I Killed JFK – Who pulled the trigger?

I Killed JFK – Who pulled the trigger?

Probably no event in modern history has had the same political impact as the assassination of the 35th President of the United States, President John. F. Kennedy, on 22nd November 1963.

The event itself, coupled with the sensational public killing of Kennedy’s alleged assassin, Lee Harvey Oswald, generated ongoing controversy that has shown little sign of abating down the years. The main official investigation – as presented in the Warren Commission – concluded that President Kennedy had been assassinated by Oswald, acting alone, and that Oswald had been killed by Jack Ruby, also acting alone, two days later.

However the Warren Commission did little to settle the controversy and ever since there have been innumerable theories and counter explanations to explain the tragedy.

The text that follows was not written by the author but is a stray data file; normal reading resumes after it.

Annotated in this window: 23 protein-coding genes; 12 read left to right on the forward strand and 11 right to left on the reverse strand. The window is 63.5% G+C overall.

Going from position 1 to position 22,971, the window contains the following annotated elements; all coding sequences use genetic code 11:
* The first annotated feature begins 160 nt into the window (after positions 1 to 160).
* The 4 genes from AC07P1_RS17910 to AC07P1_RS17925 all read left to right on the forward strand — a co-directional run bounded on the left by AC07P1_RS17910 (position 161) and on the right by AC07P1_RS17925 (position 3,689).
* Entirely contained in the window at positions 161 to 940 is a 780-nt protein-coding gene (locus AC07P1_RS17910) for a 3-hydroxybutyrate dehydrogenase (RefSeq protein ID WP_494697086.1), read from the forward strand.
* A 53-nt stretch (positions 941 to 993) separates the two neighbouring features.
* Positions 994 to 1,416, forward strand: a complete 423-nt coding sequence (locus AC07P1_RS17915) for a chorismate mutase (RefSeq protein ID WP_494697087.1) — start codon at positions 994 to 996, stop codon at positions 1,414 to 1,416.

However one of the more credible of these emerged in 2017 when a documentary was released in selected theatres across the United States called “I Killed JFK”. It contains sensational new angles on the assassination – including an amazing confession from a man who claims to have actually pulled the trigger.

Mafia hit man James Files claims that he was the man on the grassy knoll that fired the fatal bullet and that another Mafia operative, Charles “Chuckie” Nicoletti hit Kennedy with another round after firing from the nearby book repository. Files clams that Oswald “never fired a shot”. The Mafia were reportedly angry with the Kennedy administration for its vigorous pursuit of organized crime at the time.

“I Killed JFK” produces convincing evidence that backs up Files’ story, including interviews with eyewitnesses, FBI agents and other law enforcement officials, that paint a credible alternative explanation to the Warren Commission findings.

The assassination will never be explained to the satisfaction of everyone, but we have in “I Killed JFK” a viewpoint that many will find convincing, and should eventually form a useful contribution to the debate that has raged ever since that fateful day in November 1963.


Image: John F. Kennedy, White House photo portrait, looking up, courtesy of Wikimedia Commons.